Back-ache (when really bad, as late symptomatic presentation)
Mass (extraordinarily bad if can see mass. Note: is now quite uncommon due to screening)


Types of Focal lesions causing haematuria

Renal cell carcinoma in corex
Transitional cell carcinoma in urothelium
bladder cancer
prostate cancers --> blood enters uring due to erosion


Radiology for Focal lesions

CT scan: can diagnose renal cell carcinoma


Renal cell carcinoma

90% of renal cancer (primarily from renal cells. Not metastatic or transitional)
2 Male: 1 Female
Peak 6th decade
1. Smoking
2. Genetic: von hippel-Lindau disease (sporadic cases have 3p abnormalities)


Renal cell carcinoma Macroscopically

well circumscribed mass
Mottled red, yellow and brown
Part cystic
May invade renal vwin


Clinical picture of Renal cell carcinoma

Symptoms occur late
Haematuria - may be clots
Flank pain (if extremely big)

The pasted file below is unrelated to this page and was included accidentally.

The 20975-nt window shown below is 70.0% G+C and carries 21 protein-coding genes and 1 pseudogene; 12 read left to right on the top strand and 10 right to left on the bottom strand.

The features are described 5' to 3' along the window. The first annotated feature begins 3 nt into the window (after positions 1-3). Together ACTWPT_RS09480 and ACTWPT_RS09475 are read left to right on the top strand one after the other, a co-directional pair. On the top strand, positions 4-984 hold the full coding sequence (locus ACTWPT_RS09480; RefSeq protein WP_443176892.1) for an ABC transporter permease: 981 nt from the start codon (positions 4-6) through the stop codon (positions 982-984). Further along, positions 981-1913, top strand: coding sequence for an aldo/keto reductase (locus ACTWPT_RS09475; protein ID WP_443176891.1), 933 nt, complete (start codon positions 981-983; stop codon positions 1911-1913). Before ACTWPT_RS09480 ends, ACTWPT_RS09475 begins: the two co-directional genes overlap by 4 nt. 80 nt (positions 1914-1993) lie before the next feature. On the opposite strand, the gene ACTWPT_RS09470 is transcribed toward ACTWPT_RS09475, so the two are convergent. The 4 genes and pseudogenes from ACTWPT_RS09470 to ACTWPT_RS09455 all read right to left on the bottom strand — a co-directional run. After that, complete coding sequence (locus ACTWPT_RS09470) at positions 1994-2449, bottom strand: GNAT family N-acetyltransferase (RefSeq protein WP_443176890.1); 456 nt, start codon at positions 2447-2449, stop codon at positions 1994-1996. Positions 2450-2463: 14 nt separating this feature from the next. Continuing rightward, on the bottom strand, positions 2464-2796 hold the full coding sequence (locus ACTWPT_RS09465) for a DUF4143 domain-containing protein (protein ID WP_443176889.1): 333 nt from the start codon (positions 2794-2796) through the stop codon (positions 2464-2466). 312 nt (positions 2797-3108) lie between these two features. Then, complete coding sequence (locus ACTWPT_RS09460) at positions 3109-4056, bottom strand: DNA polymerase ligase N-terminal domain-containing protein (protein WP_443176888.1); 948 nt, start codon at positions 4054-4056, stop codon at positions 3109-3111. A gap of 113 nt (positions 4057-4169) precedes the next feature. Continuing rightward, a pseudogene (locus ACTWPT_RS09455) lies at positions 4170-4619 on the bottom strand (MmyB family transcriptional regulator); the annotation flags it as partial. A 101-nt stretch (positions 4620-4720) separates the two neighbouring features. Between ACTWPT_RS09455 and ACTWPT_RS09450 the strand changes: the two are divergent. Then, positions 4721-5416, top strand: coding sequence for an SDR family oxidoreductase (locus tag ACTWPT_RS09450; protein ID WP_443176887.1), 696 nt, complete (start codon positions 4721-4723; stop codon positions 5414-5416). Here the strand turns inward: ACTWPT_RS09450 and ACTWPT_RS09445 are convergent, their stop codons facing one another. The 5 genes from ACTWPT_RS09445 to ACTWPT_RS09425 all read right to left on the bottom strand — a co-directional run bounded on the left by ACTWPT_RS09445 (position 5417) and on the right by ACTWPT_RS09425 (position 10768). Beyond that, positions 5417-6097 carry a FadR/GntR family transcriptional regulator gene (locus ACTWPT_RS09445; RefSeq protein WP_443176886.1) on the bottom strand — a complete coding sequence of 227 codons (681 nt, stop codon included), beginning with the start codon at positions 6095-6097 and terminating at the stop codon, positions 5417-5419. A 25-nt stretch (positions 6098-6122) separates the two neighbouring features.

Palpable abdominal mass
Ectopic hormone production
Risk of Spreading/MEts


Ectopic hormone production due to Renal Cell Carcinoma

Polycythemia (EPO)
Hypertension (renin)
Cushing Syndrome (cortisol)
Feminisation or masculinisation


Renal cell carcinoma risk of Metastatic spread

Local spread not common
Mainly blood-born metastases: Lungs, bones, liver, adrenals, brain
Regional lymph nodes
Survival: overall ~ 40% 5 years ( Low survival tumour - often because late diagnosis)


Haematuria summary

can come from anywhere, need to make sure isn't kidney stone or cancer
-Structural problem
-Glomerular: may have proteinuria or renal failure, hypertension, usually microscopic
- Collecting system: stones, infection, MBU, radiology
- Focal lesion: tumour, radiology


Proteinuria/Haematuria summary

Blood and protein in urine abnormal
Protein: usually glomerular --> leaky glomerulus. Can have renal impairment (blocked filter)
Treatment: 1. Find cause. 2. Reduce pressure
Haematuria: can be glomerular. Need to exclude malignancy, stone, infection